• Intermediate pad 20b is centrally located between said front pad assembly 20a and said back pad assembly 20c and is slidably connected to said front pad assembly 20a and to said back pad assembly 20c. As used herein, the terminology "slidably connected" refers to a connection means which permits said intermediate pad assembly 20b to slide from a first position wherein said intermediate pad assembly is more closely associated with front pad assembly 20a, to a second position wherein said intermediate pad assembly 20b is more closely associated with back pad assembly 20c. In accordance with this aspect of the invention, front pad assembly 20a and back pad assembly 20c are generally separated from each other by a distance which is greater than a longitudinal dimension of intermediate pad assembly 20b so as to permit movement of intermediate pad assembly 20b from said first position to said second position. As illustrated in figure 6, when intermediate pad assembly 20b is inserted between front pad assembly 20a and back pad assembly 20c, there is a gap 90 shown for illustrative purposes as being between the intermediate pad assembly 20b and back pad assembly 20c. It is of course understood that, as intermediate pad assembly slides from a front position as illustrated in figure 6 to a rear position (not shown), the gap 90 will be similarly formed between the intermediate pad assembly 20b and the front pad assembly 20a.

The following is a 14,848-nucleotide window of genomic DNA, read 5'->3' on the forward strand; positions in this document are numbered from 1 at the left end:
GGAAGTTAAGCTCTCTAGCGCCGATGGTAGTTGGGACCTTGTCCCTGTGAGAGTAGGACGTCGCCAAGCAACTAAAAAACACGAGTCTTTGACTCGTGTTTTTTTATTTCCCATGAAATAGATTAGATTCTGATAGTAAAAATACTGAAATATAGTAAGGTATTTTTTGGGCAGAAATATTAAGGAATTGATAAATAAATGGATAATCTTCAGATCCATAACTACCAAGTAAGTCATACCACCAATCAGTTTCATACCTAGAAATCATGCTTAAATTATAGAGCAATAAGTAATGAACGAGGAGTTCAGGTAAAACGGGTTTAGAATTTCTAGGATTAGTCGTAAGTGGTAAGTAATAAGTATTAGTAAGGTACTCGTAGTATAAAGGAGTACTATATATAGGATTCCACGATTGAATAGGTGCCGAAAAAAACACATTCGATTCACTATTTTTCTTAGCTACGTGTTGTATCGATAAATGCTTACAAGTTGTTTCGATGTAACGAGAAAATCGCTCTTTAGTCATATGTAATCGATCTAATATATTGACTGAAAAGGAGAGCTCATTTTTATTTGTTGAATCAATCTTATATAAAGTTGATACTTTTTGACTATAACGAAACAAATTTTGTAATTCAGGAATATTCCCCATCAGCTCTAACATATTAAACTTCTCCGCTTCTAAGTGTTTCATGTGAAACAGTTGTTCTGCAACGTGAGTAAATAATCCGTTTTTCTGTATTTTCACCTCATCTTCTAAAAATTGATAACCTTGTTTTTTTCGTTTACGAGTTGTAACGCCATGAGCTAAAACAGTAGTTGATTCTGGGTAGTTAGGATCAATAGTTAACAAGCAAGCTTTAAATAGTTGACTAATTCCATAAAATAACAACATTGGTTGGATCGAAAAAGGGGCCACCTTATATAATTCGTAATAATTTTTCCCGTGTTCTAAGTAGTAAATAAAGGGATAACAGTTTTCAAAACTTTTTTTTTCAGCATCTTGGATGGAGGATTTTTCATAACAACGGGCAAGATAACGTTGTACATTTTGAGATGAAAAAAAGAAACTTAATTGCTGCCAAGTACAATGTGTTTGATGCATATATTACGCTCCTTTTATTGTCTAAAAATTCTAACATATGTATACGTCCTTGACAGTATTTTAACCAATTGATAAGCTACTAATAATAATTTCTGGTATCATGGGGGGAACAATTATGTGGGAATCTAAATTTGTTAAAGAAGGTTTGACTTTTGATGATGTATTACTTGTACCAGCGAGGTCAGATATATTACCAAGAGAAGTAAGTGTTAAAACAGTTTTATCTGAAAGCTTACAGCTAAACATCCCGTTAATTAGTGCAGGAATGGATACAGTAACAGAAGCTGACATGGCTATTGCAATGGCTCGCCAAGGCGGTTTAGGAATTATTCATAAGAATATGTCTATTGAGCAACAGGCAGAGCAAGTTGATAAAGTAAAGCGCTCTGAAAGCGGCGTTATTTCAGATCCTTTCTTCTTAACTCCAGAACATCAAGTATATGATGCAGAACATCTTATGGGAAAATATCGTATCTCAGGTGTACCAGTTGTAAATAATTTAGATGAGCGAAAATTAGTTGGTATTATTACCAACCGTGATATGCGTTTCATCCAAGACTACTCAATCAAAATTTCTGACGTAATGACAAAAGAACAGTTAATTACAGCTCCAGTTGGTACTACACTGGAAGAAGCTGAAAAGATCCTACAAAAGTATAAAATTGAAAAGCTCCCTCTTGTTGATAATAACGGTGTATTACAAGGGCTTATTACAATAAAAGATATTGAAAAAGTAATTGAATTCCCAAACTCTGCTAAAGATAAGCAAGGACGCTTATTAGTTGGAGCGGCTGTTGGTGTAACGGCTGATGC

• Alternatively, as illustrated in figures 1 and 3, intermediate pad assembly 20b may optionally be tapered along front portion 42 and/or rear portion 43 to create recessed areas 44. Recessed areas 44 are sufficiently tapered so as to permit an overlap between intermediate pad assembly 20b and either front pad assembly 20a or back pad assembly 20c, or both. Accordingly, rather than a gap being formed between the respective pad assemblies, the intermediate pad assembly may be slidably moved from a front position to a rear position along the length of the tapered recessed areas 44.